The story of an American flyer, his grave on a Danish island in the North Sea and the couple who have kept it in flowers and U.S. flags since 1944 so touched President Reagan that he invited the couple to a White House dinner for Danish Prime Minister Poul Schlueter Tuesday night.
The White House said yesterday that Nels Mortensen, 86, a retired dentist, and his wife Natalia, 83, of Marstal, Denmark, subsequently sent their regrets. But among the evening's 120 guests will be the dead flyer's sister, Doris Woll, 59, and her husband, Robert, 68, of Willow Grove, Pa.
In a telephone interview yesterday, Doris Woll said Reagan first heard about the Mortensens and their care of her brother's grave when a friend of hers wrote the president earlier this summer.
"She said she told him, 'You shouldn't have gone to Bitburg but to Denmark.' She also told him about my brother's grave and how wonderful the Mortensens had been in caring for it all these years," Woll said.
Woll subsequently wrote Reagan at his request. About a week later he called her and they talked for almost 20 minutes. In that conversation, Woll said, Reagan told her how he once had represented President Nixon at the annual Danish-American Fourth of July celebration in Copenhagen.
"President Reagan told me that he had spoken to so many people and that one of the things he heard was how when the Germans occupied Denmark they issued a decree saying all Jews had to wear the Star of David starting the next day. That day not only Jews wore the star but so did everyone else," said Doris Woll.
Woll said her brother, Staff Sgt. Jack Wagner, 19 when he died, was a tail gunner on a B-25 bomber when it collided with another American Liberator over the North Sea in 1944. Wagner's body washed up on the shore near the Danish fishing village of Marstal where the townspeople found it July 11. They left his dogtags on his body but removed everything else that might provide their German occupiers with information that could hurt the Allied war effort.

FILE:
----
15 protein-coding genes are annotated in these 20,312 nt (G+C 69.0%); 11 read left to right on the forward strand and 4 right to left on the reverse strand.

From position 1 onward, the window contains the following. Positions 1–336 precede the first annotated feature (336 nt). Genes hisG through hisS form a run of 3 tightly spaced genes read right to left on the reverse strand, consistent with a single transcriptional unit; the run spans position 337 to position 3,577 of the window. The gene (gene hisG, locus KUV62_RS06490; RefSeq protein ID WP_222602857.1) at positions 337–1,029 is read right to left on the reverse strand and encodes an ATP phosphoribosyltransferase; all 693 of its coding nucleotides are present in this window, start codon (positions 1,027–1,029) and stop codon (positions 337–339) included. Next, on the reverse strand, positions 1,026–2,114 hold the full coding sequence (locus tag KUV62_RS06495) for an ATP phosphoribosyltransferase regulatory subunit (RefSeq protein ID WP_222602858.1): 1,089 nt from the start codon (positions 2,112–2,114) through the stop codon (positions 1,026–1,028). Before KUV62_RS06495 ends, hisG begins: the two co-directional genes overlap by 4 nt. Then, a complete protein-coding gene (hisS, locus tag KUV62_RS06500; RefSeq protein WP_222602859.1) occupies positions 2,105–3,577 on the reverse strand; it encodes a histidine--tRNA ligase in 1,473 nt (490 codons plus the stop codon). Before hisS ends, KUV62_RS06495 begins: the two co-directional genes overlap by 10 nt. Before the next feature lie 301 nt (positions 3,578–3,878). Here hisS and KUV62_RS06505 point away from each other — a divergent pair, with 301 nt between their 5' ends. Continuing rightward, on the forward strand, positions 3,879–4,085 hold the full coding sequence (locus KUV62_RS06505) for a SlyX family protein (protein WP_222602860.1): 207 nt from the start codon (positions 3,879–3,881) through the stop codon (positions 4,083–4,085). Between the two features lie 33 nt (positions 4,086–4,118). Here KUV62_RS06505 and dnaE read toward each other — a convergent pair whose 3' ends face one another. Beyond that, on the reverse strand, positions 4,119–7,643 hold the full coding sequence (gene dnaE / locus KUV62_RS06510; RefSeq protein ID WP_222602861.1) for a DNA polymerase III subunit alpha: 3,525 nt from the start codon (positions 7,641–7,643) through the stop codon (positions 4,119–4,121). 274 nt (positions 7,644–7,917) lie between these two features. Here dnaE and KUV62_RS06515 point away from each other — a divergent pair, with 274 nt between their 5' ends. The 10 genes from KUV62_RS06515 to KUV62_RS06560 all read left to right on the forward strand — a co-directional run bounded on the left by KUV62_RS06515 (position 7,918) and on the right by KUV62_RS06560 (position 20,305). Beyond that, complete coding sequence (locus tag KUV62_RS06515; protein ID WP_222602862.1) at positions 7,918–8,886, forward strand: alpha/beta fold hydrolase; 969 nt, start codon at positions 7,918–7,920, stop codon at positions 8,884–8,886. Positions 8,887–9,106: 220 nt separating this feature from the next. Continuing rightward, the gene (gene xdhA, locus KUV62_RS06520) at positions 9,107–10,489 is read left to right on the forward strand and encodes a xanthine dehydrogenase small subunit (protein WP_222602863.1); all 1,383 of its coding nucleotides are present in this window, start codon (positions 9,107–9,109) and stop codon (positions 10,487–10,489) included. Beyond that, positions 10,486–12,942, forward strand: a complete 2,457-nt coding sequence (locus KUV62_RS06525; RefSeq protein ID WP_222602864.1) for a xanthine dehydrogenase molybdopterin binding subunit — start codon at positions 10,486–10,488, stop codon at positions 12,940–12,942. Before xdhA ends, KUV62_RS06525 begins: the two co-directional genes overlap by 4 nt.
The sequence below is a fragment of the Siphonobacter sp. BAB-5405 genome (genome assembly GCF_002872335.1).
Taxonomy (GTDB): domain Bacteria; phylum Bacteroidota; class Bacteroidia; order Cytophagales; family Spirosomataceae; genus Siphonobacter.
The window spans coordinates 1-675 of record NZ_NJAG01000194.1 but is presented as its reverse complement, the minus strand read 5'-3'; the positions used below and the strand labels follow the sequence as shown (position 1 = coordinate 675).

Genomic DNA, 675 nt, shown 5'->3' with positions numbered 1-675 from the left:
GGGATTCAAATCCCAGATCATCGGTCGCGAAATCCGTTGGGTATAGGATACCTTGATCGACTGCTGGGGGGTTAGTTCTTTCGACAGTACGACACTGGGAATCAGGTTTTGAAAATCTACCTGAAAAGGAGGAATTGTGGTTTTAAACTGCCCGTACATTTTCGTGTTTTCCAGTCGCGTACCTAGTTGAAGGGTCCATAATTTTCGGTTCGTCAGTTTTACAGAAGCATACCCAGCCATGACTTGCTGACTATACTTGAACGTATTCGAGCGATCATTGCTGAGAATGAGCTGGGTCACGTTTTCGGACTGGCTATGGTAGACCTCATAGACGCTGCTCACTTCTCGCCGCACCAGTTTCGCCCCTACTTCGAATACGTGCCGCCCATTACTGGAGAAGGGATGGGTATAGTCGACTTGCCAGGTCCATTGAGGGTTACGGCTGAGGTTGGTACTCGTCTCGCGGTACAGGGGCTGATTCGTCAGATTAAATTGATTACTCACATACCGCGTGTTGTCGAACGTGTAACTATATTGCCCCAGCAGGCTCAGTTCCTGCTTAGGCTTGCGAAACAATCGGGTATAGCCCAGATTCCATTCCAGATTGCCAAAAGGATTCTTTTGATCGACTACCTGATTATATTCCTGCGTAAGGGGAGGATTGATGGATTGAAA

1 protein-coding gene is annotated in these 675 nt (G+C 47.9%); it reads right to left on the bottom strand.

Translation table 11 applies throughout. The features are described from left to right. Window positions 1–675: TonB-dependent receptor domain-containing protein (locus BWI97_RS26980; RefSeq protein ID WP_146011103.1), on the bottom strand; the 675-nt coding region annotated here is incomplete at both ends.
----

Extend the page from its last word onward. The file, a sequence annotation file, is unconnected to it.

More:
The Germans buried him around 5 a.m. on July 12. Four hours later the Danes gave him a Christian burial. Published news accounts of the day said the turnout was massive and the floral tributes impressive, according to Woll, who visited her brother's grave for the first time two years ago.
That's when she and her husband met the Mortensens, who tend the grave once a week, put fresh flowers on it, keep it weeded and change the American flag there three or four times a year.
"A man at the cemetery drew us a map to the Mortensens' house," said Woll. "When we found it, Mr. Mortensen said his wife would be pleased to see us and when she walked in she said, 'Well, at last you've come.' It was as if she had been waiting for us all those years."
Woll said she received a letter from the Mortensens recently in which Natalia said because she had a heart attack last year, she was not strong enough to make the trip to Washington. "They've given up driving their car," said Woll, "but they still ride bicycles."
Others who have accepted the Reagans' invitation to dinner Tuesday night are designer Geoffrey Beane; entertainers Danny Kaye, Diahann Carroll, Telly Savalas, and Don Johnson and Philip Michael Thomas of "Miami Vice" stardom; CBS anchorman Dan Rather; National Football League commissioner Pete Rozelle; producer Robert Stigwood; and interior decorator Sister Parrish.
Weather permitting, dinner will be under the stars in the Rose Garden and entertainment on the South Lawn by singer Vic Damone.
"Normally, we've found that the early part of September is very, very safe because the thunderstorm period is over and it's usually not so humid," said departing White House social secretary Gahl Hodges. "But just in case, the number of guests will be the same as it would if the dinner were inside."
"The same way you do at home for a dinner outside," added Elaine Crispen, Nancy Reagan's press secretary, who will be making her debut in that capacity at the White House dinner.